There are three common types of strabismus.
- Infantile esotropia is when a baby or young child has eyes that cross inward.
- Accommodative esotropia is the most common type of strabismus in children over 2 years old. One eye may turn inward (toward the nose) when focusing on a close-up or distant object.
- Exotropia. This is when one eye turns outward (away from the nose) when looking at something far away. This can happen sometimes when a child is tired, sick, or daydreaming. A child might also squint with one eye in bright sunlight.
One or more types of strabismus treatment may be recommended, depending on your child’s age and eye alignment.
Babies and very young children with an inward turning eye (esotropia) may need surgery or glasses. Strabismus surgery on the eye muscles helps align eyes properly and allows good vision to develop.
Children over 2 years old with esotropia, may be prescribed special eyeglasses to help focus and straighten the eyes. Occasionally prisms are used to help with focus as well. A prism is a clear, wedge-shaped lens that bends (refracts) light rays. A prism can be attached to eyeglasses or made as part of the lens.
Patching or blurring might be recommended to help strengthen a misaligned eye that is weaker than the other. The child is prevented from using their stronger eye by wearing an eye patch or using blurring eye drops. This forces them to use the weaker eye, helping to strengthen it over time.
Sometimes children are taught to do certain eye muscle exercises to help focus both eyes inward.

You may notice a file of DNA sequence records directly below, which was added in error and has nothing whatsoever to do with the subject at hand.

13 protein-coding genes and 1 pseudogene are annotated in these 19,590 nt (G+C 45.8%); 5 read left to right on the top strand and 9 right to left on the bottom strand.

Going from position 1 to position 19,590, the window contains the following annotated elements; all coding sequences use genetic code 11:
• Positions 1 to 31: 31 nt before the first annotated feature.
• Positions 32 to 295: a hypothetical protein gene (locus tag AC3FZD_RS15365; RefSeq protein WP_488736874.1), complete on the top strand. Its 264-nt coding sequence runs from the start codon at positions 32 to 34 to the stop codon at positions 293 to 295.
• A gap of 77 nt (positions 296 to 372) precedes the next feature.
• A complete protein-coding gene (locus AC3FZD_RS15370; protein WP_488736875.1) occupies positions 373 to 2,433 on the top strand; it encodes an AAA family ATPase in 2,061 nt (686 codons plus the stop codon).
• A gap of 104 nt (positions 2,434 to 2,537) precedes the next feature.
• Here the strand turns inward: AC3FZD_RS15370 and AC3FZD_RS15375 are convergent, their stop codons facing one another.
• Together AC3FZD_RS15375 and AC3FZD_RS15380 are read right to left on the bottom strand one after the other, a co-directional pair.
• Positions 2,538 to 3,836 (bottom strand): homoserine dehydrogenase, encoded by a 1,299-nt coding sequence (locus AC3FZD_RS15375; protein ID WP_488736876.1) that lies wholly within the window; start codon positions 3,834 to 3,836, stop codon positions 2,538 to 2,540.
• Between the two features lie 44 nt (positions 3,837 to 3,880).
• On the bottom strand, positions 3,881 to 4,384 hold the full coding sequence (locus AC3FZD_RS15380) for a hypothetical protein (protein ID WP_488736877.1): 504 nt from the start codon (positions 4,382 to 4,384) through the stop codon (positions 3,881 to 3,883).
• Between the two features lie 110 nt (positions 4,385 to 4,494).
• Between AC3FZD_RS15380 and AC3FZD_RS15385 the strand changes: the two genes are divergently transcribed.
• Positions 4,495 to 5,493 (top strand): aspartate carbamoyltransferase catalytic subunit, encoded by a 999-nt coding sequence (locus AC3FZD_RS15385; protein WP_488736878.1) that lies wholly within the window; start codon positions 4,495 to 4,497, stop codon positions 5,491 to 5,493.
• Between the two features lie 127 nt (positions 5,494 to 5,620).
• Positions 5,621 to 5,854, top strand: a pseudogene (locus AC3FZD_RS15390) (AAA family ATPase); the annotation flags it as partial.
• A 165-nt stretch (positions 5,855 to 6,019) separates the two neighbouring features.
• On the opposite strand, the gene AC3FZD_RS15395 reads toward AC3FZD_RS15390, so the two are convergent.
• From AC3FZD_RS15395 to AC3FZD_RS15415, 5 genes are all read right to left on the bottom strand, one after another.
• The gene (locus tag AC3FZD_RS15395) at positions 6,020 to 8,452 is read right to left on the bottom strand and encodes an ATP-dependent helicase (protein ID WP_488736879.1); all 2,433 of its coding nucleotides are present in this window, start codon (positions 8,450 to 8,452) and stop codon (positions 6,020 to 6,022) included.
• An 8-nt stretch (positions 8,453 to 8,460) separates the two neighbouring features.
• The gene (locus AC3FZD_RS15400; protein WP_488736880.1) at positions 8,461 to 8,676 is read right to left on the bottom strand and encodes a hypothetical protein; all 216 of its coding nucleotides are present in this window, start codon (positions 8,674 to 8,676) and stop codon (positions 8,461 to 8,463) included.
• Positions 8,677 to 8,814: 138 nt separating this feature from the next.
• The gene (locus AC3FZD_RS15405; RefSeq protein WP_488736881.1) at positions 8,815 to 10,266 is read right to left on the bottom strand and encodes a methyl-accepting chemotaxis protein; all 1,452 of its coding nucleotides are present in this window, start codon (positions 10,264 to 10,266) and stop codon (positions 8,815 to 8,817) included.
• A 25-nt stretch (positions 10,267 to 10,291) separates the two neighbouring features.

If glasses, prisms, patching or eye exercises do not help, surgery is recommended.
Surgery is often done to correct the alignment of a child’s eyes. Strabismus surgery is usually done in an outpatient surgery center. Your child will be given a general anesthesia to be fully asleep. The ophthalmologist makes a small cut in the tissue covering the eye to reach the eye muscles. The muscles are then repositioned to help the eyes point in the same direction. This may need to be done in one or both eyes. And some children may need a second surgery to align their eyes.
After surgery, most children can get back to their daily routine in about 2–3 days.
As with any surgery, there are risks with strabismus surgery. While rare, they can be serious. Your ophthalmologist will discuss these risks and benefits of surgery.
Strabismus surgery is usually a safe and effective way to treat eye misalignment. However, it does not replace eyeglasses, patching or blurring if the ophthalmologist recommends them too. Strengthening your child’s eye muscles is very important for good vision.